Attention Turning to Energy Efficiency and Renewable Energy Programs

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Just two months after Congress passed a massive energy bill supporting increasing supplies of oil and gas, homeowners and businesses in the Northeast and Midwest are bracing for huge projected cost increases for natural gas for heating and electricity this winter, and are scrambling to find ways of conserving energy. Children have been encouraged by the U.S. Department of Energy to be on the lookout for “EnergyHog” in their homes, reports.

Although hurricanes Katrina and Rita disrupted supply temporarily, natural gas supplies were already low, and at current consumption growth levels, Americans are on track to use more oil and gas than can be extracted domestically or imported, according to

State governments in some of the affected areas are looking to energy efficiency programs to maintain economic activity and growth, as well as investment in sustainable energy solutions. In Michigan, which imports most of its energy, Martin Kushler, of the American Council for an Energy Efficient Economy (ACEEE), told the Michigan Energy Conference on October 21 that participants should imagine a train leaving the state filled with dollar bills, payments for Michigan's energy, the City Pulse of Lansing, Michigan reported.

Wisconsin energy administrator Janet Brandt speaking at the same conference, highlighted conservation successes in her state through energy efficiency programs, partnering with retailers, trade unions and universities. The state's arm of the program, the Wisconsin Energy Conservation Corporation is funded by a ratepayer surcharge on energy bills, averaging $1.50 per month. Brandt said that the benefit-cost ratio of Wisconsin's programs was 3 to 1, according to the City Pulse.

Kushner urged Michigan to adopt a similar approach. “I'm not talking about a tax," Kushner said, “with just 1 or 2 percent [surcharge on utilities] we could reap tremendous benefits for our state.”

Peter Dreyfuss, director of the Midwest Regional Office of the Department of Energy did not indicate in his comments that help would be forthcoming from Washington, the City Pulse reported. He said that the eight states he administers can become self-sufficient for fuel and electricity if they unlock their potential. “I'm from the federal government, and I'm here to get out of the way,” he said.

The federal government has played a big role in the past, David Morris of the Institute for Local Self-Reliance, said, citing legislation in the 70's supported energy fuel-efficient cars, the City Pulse reported.

Ministers from the Group of Eight (G8) Nations met in London on Tuesday with representatives of 20 developing countries, including China and India, to discuss developing sustainable energy sources, and to promote cooperation between large economies and developing nations on energy solutions, AgenceFrancePresse reports. The World Bank and the International Energy Agency also participated in the talks.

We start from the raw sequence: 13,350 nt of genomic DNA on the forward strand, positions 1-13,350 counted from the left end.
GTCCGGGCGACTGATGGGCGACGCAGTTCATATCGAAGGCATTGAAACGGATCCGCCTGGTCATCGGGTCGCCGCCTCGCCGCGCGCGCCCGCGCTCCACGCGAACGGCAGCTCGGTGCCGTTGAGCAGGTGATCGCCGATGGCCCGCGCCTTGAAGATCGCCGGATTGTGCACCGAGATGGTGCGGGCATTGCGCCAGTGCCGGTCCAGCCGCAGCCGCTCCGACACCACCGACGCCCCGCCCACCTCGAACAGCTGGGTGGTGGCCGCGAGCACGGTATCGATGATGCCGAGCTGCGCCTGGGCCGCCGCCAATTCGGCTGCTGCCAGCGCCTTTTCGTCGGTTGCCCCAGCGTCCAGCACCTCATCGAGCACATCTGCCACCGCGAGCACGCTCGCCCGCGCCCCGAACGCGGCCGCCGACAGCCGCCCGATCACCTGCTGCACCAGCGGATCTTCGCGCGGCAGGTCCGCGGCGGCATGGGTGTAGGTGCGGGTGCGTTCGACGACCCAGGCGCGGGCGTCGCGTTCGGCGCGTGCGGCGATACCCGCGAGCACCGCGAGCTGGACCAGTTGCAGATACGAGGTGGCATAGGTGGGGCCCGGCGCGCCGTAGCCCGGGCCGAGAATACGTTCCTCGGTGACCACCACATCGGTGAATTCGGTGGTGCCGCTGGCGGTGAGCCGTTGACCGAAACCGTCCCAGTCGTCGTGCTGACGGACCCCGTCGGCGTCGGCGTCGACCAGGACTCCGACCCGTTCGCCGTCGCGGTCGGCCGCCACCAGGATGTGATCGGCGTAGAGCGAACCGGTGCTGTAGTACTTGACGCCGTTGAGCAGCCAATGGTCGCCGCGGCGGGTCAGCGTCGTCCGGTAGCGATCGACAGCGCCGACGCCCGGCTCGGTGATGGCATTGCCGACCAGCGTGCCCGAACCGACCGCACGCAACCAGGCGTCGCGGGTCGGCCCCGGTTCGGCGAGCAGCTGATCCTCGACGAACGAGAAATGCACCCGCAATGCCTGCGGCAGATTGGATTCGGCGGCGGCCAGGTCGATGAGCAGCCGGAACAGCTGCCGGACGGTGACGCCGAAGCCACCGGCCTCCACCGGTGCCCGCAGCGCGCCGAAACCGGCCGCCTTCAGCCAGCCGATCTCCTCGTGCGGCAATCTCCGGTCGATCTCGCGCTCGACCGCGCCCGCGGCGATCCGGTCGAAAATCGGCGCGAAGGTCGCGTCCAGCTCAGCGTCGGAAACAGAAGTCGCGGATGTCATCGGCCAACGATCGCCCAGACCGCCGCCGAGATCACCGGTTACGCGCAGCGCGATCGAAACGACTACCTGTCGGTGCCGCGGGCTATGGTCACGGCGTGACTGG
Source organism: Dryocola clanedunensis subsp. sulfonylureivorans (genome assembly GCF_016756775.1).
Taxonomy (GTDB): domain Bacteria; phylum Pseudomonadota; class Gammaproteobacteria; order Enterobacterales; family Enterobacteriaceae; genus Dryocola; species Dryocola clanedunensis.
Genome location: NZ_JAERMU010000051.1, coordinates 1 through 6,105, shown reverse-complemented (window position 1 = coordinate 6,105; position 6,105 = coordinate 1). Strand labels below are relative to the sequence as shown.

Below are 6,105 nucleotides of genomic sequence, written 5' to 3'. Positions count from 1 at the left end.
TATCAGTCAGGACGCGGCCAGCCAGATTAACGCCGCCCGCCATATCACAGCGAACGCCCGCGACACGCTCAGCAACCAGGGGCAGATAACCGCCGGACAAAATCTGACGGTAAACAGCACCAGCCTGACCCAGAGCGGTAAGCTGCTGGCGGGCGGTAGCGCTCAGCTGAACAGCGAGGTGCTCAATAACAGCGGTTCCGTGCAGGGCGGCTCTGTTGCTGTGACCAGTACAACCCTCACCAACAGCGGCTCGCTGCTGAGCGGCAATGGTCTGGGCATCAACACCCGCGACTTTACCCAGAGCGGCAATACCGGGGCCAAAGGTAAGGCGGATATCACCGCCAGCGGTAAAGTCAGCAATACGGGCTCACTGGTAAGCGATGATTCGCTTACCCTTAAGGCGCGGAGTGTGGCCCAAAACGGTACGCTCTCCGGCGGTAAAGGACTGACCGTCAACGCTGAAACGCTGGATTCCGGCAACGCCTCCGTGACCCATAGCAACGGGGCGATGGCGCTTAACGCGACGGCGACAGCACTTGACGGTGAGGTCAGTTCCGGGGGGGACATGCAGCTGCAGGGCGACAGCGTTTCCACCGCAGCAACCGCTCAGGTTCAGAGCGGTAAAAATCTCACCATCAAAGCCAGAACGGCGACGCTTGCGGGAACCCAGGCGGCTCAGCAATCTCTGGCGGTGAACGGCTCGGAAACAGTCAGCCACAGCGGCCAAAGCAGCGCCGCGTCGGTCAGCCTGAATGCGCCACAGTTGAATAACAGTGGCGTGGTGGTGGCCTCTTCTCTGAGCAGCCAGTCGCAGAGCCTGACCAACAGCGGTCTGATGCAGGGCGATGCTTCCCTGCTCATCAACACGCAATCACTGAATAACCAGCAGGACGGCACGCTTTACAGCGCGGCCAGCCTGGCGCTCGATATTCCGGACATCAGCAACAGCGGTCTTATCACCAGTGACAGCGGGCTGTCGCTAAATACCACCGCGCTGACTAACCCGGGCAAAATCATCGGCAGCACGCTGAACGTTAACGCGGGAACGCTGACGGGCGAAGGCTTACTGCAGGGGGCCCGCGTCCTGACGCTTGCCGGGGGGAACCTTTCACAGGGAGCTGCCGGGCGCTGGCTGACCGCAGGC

Anticipating the United Nations Climate Conference to be held in Montreal from November 28 through December 9 when members will explore climate solutions to succeed the Kyoto Protocol which expires in 2012, representatives of the G8 and developing nations tried to emphasize technological solutions rather than setting specific targets.

Prime Minister Tony Blair, who made an appearance at the meeting, said the world needed to find “a better, more sensitive set of mechanisms to deal with this problem once Kyoto expires.”

“The solutions will come in the end, in part at least, through the private sector in developing the technology and science,” Blair added, according to AFP.

The World Bank, which has been asked by the G8 to develop a global framework for financing clean energy, has been accused of doing too little to promote renewable energy by Friends of the Earth, a pressure group, OneWorldUS reports. The Bank increased funding by only 7 percent in 2005, or $14 million, less than half its announced target of a 20 percent annual increase over the next five years. The Bank responded that along with the private sector and its insurance affiliates, it had provided $748 million in support for energy efficiency and renewable energy, OneWorldUS said.

The renewable sector is attracting $30 billion in investment annually, according to Chris Flavin, president of Worldwatch Institute, OneWorldUS reports. Norway gets 45 percent of its energy from renewable sources, and Sweden 25 percent. China is also a big user of clean energy – 35 million homes get their hot water from solar collectors, OneWorldUS reports. The United States depends on renewable sources for only 4.2 percent of its energy.

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